OSLO – Psychiatrists assessing self-confessed Norwegian mass killer Anders Behring Breivik have concluded that he is suffering from paranoid schizophrenia, the BBC reports. They believe he was in a psychotic state during the twin attacks on 22 July that led to the deaths of 77 people and injured 151.
He was also insane during the 13 interviews the two psychiatrists held with them, a news conference heard. Breivik admits carrying out the attacks but has pleaded not guilty to charges. He has previously said the attacks were atrocious but “necessary”.
The two psychiatrists, in their report, concluded that he lived in his “own delusional universe where all his thoughts and acts are guided by his delusions”. The 243-page report will be reviewed by a panel from the Norwegian Board of Forensic Medicine.
Breivik, 32, is due to stand trial on 16 April for a hearing scheduled to last around 10 weeks. It is unclear if the conclusions of the report – if approved by the panel – will prevent the trial from going ahead in its current form. It will almost certainly mean that Breivik is detained into psychiatric care rather than receiving a lengthy jail term.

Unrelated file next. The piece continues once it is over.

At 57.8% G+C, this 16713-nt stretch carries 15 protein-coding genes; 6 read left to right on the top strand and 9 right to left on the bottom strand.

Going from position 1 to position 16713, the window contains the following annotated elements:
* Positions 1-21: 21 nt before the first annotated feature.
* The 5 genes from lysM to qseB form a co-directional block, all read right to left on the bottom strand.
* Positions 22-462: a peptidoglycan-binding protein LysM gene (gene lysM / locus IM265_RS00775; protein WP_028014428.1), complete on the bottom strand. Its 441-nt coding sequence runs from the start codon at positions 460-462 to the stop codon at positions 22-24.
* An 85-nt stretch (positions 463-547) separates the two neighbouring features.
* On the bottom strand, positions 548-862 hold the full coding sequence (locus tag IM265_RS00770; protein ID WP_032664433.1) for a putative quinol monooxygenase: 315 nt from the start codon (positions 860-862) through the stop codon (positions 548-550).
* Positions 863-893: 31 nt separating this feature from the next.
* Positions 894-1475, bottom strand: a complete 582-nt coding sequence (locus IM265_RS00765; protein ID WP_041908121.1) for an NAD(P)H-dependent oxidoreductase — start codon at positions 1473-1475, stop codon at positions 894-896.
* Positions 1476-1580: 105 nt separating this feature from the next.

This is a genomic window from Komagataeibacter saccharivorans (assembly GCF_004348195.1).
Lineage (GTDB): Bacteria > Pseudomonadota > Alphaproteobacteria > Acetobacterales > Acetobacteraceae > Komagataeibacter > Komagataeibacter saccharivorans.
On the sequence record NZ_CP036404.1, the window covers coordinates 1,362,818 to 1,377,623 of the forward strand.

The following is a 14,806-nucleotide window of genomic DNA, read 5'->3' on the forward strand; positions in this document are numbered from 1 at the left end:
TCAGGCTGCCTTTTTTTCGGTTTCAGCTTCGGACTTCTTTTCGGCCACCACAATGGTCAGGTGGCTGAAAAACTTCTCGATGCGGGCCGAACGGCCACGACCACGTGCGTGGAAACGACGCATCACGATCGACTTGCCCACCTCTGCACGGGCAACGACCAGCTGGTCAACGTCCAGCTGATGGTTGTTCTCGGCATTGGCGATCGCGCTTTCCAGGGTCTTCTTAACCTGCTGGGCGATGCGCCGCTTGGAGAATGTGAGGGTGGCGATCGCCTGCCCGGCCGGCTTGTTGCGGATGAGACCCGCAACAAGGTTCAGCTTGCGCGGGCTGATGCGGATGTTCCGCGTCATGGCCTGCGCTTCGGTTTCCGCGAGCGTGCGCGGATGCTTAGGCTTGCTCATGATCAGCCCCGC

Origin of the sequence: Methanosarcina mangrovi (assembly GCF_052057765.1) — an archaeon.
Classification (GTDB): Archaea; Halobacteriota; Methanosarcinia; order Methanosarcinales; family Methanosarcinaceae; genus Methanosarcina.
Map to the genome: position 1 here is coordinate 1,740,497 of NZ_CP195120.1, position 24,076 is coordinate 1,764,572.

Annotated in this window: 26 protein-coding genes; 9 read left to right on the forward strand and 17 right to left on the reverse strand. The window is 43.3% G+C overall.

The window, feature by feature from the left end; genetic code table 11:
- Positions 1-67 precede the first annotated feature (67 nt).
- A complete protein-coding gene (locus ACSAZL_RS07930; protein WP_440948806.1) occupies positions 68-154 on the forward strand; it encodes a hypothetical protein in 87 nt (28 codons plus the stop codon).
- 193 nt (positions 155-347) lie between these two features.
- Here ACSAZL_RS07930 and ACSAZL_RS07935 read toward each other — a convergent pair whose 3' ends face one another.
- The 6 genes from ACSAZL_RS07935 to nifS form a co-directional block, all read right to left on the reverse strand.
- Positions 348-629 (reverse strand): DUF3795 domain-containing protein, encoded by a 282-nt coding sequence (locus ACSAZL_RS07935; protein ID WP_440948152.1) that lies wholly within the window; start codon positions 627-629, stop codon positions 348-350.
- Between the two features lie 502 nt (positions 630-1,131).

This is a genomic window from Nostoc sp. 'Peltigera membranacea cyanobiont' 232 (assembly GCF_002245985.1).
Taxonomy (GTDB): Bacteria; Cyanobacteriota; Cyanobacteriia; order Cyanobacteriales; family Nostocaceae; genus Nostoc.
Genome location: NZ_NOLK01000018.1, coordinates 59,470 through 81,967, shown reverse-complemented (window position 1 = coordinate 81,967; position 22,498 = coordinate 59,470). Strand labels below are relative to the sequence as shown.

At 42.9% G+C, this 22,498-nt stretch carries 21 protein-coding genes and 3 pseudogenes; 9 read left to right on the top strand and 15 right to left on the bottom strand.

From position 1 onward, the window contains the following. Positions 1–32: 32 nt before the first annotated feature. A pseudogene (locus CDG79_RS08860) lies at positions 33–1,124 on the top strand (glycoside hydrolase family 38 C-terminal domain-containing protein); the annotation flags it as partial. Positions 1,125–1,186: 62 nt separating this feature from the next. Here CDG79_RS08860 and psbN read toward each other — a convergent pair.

Before the report was made public, a lawyer for the victims said it did not matter what the conclusion was as long as Breivik was not allowed to go free. “What will happen in the case, no matter what the conclusion, is that he (Breivik) will of course be incarcerated,” John Christian Elden said. “And if the outcome is criminally sane or insane, that is, first and foremost a psychiatric question. The most important thing in our clients’ opinion is that he will not be able to walk the streets.”
Breivik has admitted carrying out the twin attacks on 22 July that also injured 151 people and traumatised the nation. He disguised himself as a police officer to plant a car bomb that exploded close to government offices in the capital Oslo, killing eight people. Still in uniform, he then drove to the island of Utoeya, where a summer youth camp of Norway’s governing Labour Party was being held. In a shooting spree that lasted more than an hour, he killed 69 people – mostly teenagers. In a manifesto he published online, Breivik said he was fighting to defend Europe from a Muslim invasion, which was being enabled by what he called “cultural Marxists” in Norway’s Labour Party, and the European Union.